Burning Man reopens after entrance gate was closed due to weather

Burning Man is open for business! Festival reopens its gates after thousands of revelers were forced to queue for 10 hours after the entrance was closed due to whiteouts and 60mph winds in Nevada’s desert

  • Thousands of Burning Man revelers continued making their way to Nevada’s Black Rock Desert on Monday
  • Festival-goers were only facing wait times of up to an hour given the clearer weather conditions
  • Less than 24 hours earlier, organizers were forced to shut the entrance for hours due to extreme weather
  • The high winds and zero visibility caused 10-hour delays when the gates were finally reopened Sunday night
  • The notorious week-long festival began Sunday and runs through September 3 in Nevada’s Black Rock Desert
  • An estimated 70,000 ‘burners’ are expected to attend the revelry, donning other-worldly costumes
  • Founded in 1986, the festival is known for celebrating music, art, self-expression and sexual liberation 

Thousands of Burning Man revelers continued making their way to Nevada’s Black Rock Desert on Monday after being forced to queue for up to 10 hours when the entrance gate was shut due to extreme weather. 

Festival-goers were only facing wait times of up to an hour on Monday afternoon with clearer weather condition forecast.

Less than 24 hours earlier, organizers were forced to shut the entrance for several hours as 60mph winds and low visibility plagued the Nevada desert.  

The harsh weather conditions caused major delays for revelers when the gates finally reopened on Sunday night.  

The Burning Man Traffic Twitter account was reporting wait times of up to 10 hours at its worst.

‘Gate wait time is under 1 hour. Weather is still clear. Now is the time to come in,’ the account tweeted on Monday.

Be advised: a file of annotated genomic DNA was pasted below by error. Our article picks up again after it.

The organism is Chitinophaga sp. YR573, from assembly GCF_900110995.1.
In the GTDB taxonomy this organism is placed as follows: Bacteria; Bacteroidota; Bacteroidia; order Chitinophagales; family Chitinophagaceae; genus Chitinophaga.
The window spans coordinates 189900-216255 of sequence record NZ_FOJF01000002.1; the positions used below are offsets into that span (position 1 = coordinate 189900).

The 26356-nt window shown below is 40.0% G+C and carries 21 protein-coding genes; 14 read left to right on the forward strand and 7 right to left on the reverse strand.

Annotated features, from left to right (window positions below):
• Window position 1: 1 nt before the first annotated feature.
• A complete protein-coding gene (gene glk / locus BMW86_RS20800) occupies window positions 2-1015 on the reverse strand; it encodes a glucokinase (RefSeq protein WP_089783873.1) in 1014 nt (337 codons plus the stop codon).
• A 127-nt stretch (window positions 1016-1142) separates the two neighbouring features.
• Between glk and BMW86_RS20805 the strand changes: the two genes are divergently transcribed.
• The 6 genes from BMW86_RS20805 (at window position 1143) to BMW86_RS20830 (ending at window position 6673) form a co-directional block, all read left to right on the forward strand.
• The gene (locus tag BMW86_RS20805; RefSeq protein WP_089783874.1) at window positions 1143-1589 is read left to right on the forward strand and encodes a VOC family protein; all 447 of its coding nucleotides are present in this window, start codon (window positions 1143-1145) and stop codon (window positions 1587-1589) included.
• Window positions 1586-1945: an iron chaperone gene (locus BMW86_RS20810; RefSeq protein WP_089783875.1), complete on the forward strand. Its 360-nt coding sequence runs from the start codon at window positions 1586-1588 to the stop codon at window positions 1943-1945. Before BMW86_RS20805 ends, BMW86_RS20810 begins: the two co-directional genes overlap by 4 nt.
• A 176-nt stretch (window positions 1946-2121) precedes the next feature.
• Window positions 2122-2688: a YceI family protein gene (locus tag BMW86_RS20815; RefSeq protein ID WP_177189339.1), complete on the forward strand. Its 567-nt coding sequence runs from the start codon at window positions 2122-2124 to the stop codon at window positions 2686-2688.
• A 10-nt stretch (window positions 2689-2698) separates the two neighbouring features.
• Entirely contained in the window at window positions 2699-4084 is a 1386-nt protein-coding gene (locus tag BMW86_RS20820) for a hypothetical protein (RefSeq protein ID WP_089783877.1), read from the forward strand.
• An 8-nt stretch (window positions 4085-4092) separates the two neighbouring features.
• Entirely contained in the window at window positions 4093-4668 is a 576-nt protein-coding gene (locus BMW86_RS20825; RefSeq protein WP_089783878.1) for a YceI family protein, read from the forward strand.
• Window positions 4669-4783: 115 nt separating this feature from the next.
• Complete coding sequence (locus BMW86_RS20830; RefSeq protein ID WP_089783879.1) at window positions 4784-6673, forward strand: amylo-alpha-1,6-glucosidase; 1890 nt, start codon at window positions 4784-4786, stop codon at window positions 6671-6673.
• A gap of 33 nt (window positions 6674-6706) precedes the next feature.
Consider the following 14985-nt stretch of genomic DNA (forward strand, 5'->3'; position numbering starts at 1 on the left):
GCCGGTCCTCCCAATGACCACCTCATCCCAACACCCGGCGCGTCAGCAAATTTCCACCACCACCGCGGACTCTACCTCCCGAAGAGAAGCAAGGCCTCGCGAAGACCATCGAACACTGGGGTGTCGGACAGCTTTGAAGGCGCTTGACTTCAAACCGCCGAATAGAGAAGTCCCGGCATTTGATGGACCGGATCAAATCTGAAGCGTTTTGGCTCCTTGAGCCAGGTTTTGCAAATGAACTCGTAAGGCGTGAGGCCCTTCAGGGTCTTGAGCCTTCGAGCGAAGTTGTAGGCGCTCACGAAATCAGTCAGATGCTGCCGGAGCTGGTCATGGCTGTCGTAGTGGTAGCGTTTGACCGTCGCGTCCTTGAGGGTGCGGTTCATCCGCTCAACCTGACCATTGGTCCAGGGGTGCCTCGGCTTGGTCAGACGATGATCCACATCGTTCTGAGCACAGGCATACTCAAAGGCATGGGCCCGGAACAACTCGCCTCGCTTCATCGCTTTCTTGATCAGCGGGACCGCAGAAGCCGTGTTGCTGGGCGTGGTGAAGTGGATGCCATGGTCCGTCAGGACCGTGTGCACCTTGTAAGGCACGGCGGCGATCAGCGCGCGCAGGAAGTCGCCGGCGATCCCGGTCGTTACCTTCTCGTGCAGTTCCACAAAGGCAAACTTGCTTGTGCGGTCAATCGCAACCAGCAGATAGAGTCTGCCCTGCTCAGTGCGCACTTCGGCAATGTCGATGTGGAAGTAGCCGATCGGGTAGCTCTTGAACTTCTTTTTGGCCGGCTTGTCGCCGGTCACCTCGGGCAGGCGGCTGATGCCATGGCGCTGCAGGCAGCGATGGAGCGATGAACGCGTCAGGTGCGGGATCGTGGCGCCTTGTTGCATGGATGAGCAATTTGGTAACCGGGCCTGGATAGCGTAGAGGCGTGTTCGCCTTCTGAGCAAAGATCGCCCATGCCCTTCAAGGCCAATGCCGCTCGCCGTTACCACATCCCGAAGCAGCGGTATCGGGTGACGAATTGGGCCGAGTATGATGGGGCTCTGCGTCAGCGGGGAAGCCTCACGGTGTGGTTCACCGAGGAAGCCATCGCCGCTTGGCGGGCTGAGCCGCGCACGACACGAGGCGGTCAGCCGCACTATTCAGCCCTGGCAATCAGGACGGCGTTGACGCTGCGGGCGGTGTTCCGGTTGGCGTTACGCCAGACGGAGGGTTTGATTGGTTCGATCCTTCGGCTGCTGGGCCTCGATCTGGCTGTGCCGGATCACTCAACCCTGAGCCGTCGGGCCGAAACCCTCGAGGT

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Thousands of Burning Man revelers made their way to Nevada’s Black Rock Desert on Monday after being forced to queue for 10 hours when the entrance was shut due to extreme weather

Harsh weather conditions caused major delays for revelers with some forced to wait up to 10 hours before they could enter


The wait to get into Burning Man on Monday was less than an hour (left) after revelers were forced to wait in hour-long lines over the weekend (right) due to weather conditions

When the windy conditions and rolling whiteouts caused the gate to close on Sunday at around 3.30pm, organizers tweeted: ‘GATE CURRENTLY CLOSED. Extreme weather is expected to continue for several hours. We are not allowing access from CR34 onto the playa and advise all to hold in Reno or return there if enroute’.

‘If on Gate Road, please shelter in place until conditions allow operation to resume,’ the tweet continued. 

According to the Nevada Highway Patrol, there was zero visibility and the travel conditions were extremely hazardous. Shortly before 8pm, the festival organizers reopened the gate to revelers. 

The festival kicked off Sunday and is scheduled to run through the following Monday.  

An estimated 70,000 ‘burners’ are expected to attend the revelry, donning other-worldly costumes and leaving their cash at home for a week of all-night parties in the temporary city known as the playa, north of Reno.

This year’s event has kicked up a significant amount of controversy as law enforcement officials threaten to set up traffic stops on the road to the venue and the #MeToo movement calls the appropriateness of the signature ‘Orgy Dome’ into question.